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What does he have in mind when he says “Brazil is bankrupt”?

The interpretation of Bolsonaro’s controversial statements has become a kind of Brazilian national sport. The last statement that sowed confusion was on January 5th when he stated that Brazil is broken and assumed that he could not solve the problem. In the face of such a statement, the following question becomes inevitable: what does the highest representative of the Republic have in mind when he makes statements that apparently play against his own government? Is it an unthinking act or is there a goal behind it?

It is hard to believe that a pariah in the political game of the New Republic has managed to be elected without an apparent strategy, and – perhaps most surprisingly – to remain in power despite the already vast collection of crimes. There is no way to read the headliner’s brain, but we can speculate on the existence of a strategy based on his personal interests.

Aid prompted government approval

By saying that he cannot pull Brazil out of bankruptcy, Bolsonaro justifies the – socially painful – end of emergency aid, while the country faces the second wave of Covid-19. The aid boosted the economy and got the government’s approval off the ground in the months leading up to the November 2020 municipal elections. However, the measure weighed on the public accounts, contributing to the fiscal deterioration that currently limits the economic team’s room for action. The president seems to be betting that the poorest people understand the reasons why he will abandon them from now on: the country has broken down, there is nothing nothing else can be done.

On the other hand, the apocalyptic discourse, paradoxically, reaches the market. Bolsonaro points out that his government will resist the temptation to reissue the emergency program, which would alleviate the suffering of millions, but would worsen the already compromised public accounts. That is probably why the Ibovespa index rose the day after the statements.

Everything indicates that investors know that Brazil has not gone bankrupt. At least not yet, despite the fact that public debt reaches 93% of GDP, which is quite high for a developing country. But for now there is demand for public securities, even with the basic interest rate (the SELIC) at only 2%. From the external point of view, the US$356 billion deposited in international reserves guarantees that there will be no caps like those that occurred in the past.

The slow deterioration of democracy

The January 5 statements are another episode in the slow deterioration of democracy promoted by Bolsonaro. The president did not declare himself incapable per se, but pretended to be disabled due to the ties that limit the Executive Branch, be it Congress or the media. According to this reasoning, the logical solution would be to loosen those ties, either by annulling the deputies or by censoring the media, measures that constitute the first step of any dictatorship.

Bolsonaro never hid his predilection for authoritarianism. Consistent with a long history of defending the hard line of the military regime, the current president does everything possible to undermine the Brazilian political system, pointing to the democratic process itself as the cause of our economic ills. If in the past dictatorships were imposed with tanks and bayonets, in the 21st century coups d’état are carried out little by little, in disguise. Each anti-democratic statement by the head of state is a step towards the autocracy he is shamelessly striving for.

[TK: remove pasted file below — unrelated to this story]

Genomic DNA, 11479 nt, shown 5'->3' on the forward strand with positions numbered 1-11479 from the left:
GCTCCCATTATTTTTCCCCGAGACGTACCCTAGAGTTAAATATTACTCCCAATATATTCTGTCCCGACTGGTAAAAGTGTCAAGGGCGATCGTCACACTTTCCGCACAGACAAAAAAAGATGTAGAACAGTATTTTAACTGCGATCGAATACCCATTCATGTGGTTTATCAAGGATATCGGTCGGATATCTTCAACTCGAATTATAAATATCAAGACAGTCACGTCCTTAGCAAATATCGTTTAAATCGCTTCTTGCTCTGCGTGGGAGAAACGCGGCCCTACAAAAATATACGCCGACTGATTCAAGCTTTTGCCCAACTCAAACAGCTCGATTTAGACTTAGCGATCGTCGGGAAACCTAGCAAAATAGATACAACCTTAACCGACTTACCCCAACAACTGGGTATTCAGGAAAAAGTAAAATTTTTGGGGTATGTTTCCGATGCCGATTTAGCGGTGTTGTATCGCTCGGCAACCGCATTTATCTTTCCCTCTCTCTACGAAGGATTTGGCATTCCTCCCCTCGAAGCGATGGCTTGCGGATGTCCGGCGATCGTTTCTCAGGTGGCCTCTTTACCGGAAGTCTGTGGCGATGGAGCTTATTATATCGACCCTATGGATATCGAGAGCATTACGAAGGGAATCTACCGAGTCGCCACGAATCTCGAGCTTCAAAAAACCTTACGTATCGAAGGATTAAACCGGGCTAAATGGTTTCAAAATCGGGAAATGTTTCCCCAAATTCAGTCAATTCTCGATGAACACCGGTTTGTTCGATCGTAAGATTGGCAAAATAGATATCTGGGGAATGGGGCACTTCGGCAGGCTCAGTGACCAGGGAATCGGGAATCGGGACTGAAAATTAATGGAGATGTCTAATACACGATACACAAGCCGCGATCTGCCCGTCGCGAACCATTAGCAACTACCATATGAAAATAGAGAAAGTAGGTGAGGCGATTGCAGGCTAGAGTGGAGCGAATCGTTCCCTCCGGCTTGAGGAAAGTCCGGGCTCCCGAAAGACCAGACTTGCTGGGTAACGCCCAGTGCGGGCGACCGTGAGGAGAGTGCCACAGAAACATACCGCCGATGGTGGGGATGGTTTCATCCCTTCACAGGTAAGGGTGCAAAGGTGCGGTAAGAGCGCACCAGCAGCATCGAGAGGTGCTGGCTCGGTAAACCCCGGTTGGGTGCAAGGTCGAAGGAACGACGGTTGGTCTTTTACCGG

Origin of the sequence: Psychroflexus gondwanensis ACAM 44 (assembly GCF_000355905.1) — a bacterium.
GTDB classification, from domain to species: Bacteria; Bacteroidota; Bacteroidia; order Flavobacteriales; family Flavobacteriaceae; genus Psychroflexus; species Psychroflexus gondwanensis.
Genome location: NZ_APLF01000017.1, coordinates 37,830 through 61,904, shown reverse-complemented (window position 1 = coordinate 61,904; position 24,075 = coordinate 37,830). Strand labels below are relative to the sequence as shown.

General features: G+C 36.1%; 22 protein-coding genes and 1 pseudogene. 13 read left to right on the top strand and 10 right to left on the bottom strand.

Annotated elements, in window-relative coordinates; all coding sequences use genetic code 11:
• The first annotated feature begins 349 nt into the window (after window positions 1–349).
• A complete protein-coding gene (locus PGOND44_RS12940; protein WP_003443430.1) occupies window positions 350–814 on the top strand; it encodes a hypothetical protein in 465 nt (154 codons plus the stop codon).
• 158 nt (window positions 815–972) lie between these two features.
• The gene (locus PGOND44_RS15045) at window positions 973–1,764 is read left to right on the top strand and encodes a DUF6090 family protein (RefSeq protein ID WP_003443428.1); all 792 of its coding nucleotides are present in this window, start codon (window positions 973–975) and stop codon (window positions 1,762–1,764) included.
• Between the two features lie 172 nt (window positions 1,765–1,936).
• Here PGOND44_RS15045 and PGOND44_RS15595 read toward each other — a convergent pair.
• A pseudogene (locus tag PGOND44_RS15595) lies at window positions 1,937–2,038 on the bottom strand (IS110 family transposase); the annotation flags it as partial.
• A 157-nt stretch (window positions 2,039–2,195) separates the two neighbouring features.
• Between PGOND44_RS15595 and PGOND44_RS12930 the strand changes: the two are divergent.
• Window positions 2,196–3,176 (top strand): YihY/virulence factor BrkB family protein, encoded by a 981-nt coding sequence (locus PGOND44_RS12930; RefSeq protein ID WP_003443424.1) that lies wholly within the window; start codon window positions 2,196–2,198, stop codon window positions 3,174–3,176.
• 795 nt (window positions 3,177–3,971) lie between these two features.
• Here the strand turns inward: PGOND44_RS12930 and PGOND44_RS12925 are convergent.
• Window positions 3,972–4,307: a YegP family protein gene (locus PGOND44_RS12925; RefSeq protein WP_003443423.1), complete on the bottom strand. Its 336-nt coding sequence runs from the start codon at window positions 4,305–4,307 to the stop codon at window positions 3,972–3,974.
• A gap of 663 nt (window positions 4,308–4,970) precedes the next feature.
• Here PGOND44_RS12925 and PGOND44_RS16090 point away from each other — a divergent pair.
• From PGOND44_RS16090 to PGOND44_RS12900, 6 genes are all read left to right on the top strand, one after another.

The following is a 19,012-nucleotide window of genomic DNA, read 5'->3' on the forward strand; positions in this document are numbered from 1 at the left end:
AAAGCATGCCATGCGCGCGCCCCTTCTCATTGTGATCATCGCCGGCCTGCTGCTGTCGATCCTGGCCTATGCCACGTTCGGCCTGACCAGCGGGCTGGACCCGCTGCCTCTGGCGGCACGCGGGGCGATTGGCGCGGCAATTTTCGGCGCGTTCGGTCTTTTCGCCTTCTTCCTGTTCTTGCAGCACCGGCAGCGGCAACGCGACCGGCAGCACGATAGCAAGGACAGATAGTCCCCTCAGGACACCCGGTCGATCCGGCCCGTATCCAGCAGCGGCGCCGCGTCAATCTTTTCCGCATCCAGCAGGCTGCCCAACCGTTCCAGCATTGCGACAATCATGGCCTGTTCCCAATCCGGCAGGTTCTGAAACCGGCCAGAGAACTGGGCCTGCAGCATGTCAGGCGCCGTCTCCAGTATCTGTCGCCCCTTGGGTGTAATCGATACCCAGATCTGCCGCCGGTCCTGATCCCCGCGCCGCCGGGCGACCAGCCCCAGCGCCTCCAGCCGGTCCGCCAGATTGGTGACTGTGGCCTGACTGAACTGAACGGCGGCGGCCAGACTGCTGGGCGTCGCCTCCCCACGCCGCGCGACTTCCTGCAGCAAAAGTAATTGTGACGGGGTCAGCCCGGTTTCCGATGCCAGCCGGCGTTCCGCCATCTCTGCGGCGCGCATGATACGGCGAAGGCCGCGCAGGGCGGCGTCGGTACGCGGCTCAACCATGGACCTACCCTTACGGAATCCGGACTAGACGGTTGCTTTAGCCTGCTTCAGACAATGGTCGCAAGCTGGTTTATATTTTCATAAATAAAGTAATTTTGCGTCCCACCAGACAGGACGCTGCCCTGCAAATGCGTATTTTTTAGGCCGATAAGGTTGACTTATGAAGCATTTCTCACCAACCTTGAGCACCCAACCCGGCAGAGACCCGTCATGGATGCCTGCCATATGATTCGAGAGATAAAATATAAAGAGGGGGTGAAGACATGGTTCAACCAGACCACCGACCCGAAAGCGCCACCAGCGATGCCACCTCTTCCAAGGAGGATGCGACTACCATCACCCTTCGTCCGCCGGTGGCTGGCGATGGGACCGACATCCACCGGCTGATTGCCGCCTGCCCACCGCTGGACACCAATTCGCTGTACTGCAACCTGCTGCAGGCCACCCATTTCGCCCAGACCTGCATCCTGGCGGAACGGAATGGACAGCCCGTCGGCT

The supposed incapacity of the representative also serves to justify the bad government he leads. His economic team approved very few reforms in Congress. In particular, privatizations and fiscal and state reforms have not come off paper. The economy was already stagnant and public accounts in the red before the pandemic, further reducing the prospects for recovery in 2021.

Bolsonaro plays for his fans

Finally, Bolsonaro is playing for his supporters, a relatively large and loyal minority, ready to re-elect him in 2022. It is remarkable that these people continue to support him. After all, Brazil’s new far right emerged as a reaction to the old politics of traditional, corrupt parties, most of whose leaders have recently become governors. Within this framework, the president is striking a balance to reconcile his two main objectives: staying in power and re-election. To avoid impeachment, he negotiates with congressmen for state offices. While in public, he shouts out against the media and Congress itself, thus pleasing his most ardent voters.

It seems that Bolsonaro will not repeat the mistakes of Jânio Quadros, who resigned in 1961. At that time Brazil was truly bankrupt thanks to the unrestrained spending of the previous government of Juscelino Kubitschek that raised inflation and generated external caps. Jânio tried to resing after losing several battles in Congress. He bet on the support of the Armed Forces to return to the Plateau and resolve the issue with authority, without the tutelage of opposition congressmen. Finally, he was left alone and went down in history as an incapable man with a reputation for drunkenness. Bolsonaro is very different: although he has solid military support, he slowly moves towards authoritarianism, playing the disabled and blaming his own democracy for his outright misrule. 

Photo by Palácio do Planalto on / CC BY


Economic Historian. Lecturer at São Paulo School of Economics of Fundação Getulio Vargas (EESP/FGV). Honorary Researcher at University College London. PhD in Economic History from the London School of Economics and Political Science.


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